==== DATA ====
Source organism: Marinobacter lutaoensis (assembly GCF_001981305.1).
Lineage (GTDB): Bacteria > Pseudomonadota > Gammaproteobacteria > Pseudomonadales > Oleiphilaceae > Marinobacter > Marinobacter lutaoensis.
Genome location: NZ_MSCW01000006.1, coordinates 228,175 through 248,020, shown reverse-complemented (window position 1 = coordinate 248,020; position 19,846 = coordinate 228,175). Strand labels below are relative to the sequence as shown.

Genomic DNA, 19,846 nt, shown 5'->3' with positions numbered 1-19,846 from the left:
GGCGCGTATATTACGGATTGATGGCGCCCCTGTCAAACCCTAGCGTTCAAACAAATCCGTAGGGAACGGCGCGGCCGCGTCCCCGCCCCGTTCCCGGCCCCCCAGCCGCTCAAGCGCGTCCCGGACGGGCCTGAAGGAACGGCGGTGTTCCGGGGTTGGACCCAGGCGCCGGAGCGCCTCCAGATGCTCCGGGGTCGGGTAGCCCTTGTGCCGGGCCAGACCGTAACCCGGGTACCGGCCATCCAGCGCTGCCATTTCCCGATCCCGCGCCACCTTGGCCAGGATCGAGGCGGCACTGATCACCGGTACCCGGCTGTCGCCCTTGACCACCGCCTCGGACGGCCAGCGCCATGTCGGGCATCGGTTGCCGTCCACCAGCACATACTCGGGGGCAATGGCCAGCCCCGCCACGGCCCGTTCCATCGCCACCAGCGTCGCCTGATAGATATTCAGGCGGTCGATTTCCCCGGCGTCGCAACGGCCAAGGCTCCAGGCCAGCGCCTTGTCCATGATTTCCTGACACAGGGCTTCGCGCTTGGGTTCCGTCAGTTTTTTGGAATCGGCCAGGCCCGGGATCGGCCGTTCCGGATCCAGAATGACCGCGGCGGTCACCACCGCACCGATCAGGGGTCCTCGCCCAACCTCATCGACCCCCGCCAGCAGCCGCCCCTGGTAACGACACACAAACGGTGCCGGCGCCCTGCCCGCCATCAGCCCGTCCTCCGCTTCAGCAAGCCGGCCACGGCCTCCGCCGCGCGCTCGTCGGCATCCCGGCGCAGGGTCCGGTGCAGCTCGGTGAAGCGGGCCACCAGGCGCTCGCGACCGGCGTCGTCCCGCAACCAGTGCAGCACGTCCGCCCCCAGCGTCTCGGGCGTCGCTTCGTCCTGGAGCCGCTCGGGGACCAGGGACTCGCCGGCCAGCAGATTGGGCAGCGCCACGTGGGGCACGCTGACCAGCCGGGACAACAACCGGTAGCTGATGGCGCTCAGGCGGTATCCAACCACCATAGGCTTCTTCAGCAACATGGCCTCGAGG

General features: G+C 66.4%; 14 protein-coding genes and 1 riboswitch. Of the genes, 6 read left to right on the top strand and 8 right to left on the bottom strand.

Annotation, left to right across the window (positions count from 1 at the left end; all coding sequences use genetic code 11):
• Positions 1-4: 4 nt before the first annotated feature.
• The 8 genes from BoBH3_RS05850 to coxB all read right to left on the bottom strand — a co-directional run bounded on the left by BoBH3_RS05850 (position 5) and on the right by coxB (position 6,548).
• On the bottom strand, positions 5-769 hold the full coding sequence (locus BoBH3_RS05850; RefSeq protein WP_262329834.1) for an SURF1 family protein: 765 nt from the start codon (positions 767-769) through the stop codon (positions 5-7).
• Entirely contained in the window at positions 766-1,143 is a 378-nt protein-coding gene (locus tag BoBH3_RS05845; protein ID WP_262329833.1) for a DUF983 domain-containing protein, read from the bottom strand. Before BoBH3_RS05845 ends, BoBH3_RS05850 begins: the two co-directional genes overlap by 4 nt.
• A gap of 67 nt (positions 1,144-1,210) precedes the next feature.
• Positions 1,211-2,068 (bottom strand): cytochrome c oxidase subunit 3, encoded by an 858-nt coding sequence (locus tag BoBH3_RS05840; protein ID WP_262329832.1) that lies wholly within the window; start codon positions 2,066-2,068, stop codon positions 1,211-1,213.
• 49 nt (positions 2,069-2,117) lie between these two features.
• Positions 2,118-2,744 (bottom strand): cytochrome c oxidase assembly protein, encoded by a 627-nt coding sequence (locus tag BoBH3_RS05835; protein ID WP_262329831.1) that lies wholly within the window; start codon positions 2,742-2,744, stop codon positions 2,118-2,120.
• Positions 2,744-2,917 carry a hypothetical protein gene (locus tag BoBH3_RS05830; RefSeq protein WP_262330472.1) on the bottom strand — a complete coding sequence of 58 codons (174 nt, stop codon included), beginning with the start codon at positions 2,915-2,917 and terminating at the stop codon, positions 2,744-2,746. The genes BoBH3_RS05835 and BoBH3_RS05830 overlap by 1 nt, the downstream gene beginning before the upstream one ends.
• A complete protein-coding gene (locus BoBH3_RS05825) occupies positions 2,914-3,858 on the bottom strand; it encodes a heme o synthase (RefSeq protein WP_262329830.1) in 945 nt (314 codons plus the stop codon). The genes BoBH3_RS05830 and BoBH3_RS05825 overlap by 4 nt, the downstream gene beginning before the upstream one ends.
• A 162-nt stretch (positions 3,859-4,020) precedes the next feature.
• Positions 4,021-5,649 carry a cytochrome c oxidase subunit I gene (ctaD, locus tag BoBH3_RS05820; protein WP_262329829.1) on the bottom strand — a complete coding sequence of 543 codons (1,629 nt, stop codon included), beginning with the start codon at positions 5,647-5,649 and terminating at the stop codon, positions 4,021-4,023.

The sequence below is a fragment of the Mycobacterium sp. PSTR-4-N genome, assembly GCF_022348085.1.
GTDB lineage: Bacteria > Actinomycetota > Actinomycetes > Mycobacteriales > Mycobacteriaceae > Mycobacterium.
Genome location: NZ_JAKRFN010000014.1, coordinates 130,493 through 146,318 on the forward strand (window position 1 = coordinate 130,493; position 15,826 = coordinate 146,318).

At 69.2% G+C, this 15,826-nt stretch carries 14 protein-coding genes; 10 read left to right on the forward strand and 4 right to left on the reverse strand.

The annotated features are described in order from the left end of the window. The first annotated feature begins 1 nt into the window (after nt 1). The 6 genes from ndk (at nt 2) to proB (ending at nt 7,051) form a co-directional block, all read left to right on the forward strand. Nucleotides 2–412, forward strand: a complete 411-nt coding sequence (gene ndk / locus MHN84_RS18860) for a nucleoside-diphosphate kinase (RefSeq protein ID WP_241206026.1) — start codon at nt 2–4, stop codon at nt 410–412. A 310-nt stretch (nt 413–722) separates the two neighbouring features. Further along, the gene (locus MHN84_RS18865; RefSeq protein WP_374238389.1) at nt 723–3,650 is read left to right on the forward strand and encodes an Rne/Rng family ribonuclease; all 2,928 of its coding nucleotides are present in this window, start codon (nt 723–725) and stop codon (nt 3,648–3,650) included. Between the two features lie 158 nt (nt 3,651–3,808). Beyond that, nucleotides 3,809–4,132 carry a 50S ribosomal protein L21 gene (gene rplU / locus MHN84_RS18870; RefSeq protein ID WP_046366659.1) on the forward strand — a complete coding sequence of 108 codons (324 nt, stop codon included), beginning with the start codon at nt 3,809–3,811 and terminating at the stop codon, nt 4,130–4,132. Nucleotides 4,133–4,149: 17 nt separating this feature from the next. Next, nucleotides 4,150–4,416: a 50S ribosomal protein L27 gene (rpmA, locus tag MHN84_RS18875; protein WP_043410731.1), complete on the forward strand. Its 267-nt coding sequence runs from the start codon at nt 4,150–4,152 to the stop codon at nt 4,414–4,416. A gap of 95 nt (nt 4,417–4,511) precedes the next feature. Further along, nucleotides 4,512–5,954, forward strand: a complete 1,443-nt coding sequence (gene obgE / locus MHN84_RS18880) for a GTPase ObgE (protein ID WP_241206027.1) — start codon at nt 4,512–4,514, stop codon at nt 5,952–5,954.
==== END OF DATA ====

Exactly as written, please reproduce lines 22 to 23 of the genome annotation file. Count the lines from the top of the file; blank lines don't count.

Genome location: NZ_JAKRFN010000014.1, coordinates 130,493 through 146,318 on the forward strand (window position 1 = coordinate 130,493; position 15,826 = coordinate 146,318).

At 69.2% G+C, this 15,826-nt stretch carries 14 protein-coding genes; 10 read left to right on the forward strand and 4 right to left on the reverse strand.